Thanks for sharing
I think "volatility" is one of those words that expresses a general concept (liability to evaporate) but is not a precisely defined technical term. For example for an ideal mixture of A and B, the partial pressure of A vapour is xAP°A, where xA is the mole fraction of A in the liquid and P°A is the vapour pressure of pure A. The total vapour pressure of the mixture is given byI am getting a bit confused about this, well I'm sure that if we have the partial pressure of a component doubled (we can also refer to partial pressure by saying vapour pressure of the component in the mixture, because we're talking about a liquid mixture), then we have the double of the particles of that component as the pressure only depends on the number of particles when the solution is ideal. In conclusion, so far I only found out this about volatility:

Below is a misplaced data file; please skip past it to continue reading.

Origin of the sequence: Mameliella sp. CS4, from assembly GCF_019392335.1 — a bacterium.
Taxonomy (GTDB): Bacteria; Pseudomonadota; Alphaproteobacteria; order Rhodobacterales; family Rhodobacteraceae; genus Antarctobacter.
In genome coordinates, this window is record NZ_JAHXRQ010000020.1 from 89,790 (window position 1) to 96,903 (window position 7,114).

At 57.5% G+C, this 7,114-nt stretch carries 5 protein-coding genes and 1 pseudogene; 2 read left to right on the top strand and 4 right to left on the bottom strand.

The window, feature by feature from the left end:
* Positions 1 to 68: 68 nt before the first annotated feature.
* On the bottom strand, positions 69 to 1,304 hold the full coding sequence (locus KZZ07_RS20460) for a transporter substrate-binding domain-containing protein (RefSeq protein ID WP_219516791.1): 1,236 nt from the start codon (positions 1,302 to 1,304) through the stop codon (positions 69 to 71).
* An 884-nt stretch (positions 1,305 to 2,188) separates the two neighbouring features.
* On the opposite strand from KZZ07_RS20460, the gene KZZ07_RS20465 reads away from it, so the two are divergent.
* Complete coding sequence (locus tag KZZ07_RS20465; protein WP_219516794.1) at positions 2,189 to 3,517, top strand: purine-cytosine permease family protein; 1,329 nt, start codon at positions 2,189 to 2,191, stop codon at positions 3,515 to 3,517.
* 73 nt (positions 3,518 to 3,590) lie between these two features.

P = xAP°A + xBP°B
Now I think that saying the volatility of A is twice that of B is ambiguous, because "volatility" is not precisely defined. It could mean
P°A = 2P°B
or it could mean
xAP°A = 2xBP°B
The latter corresponds to your option 2; option 1 is ambiguous - is it referring to vapour pressures of pure A and B, or of A and B in the mixture?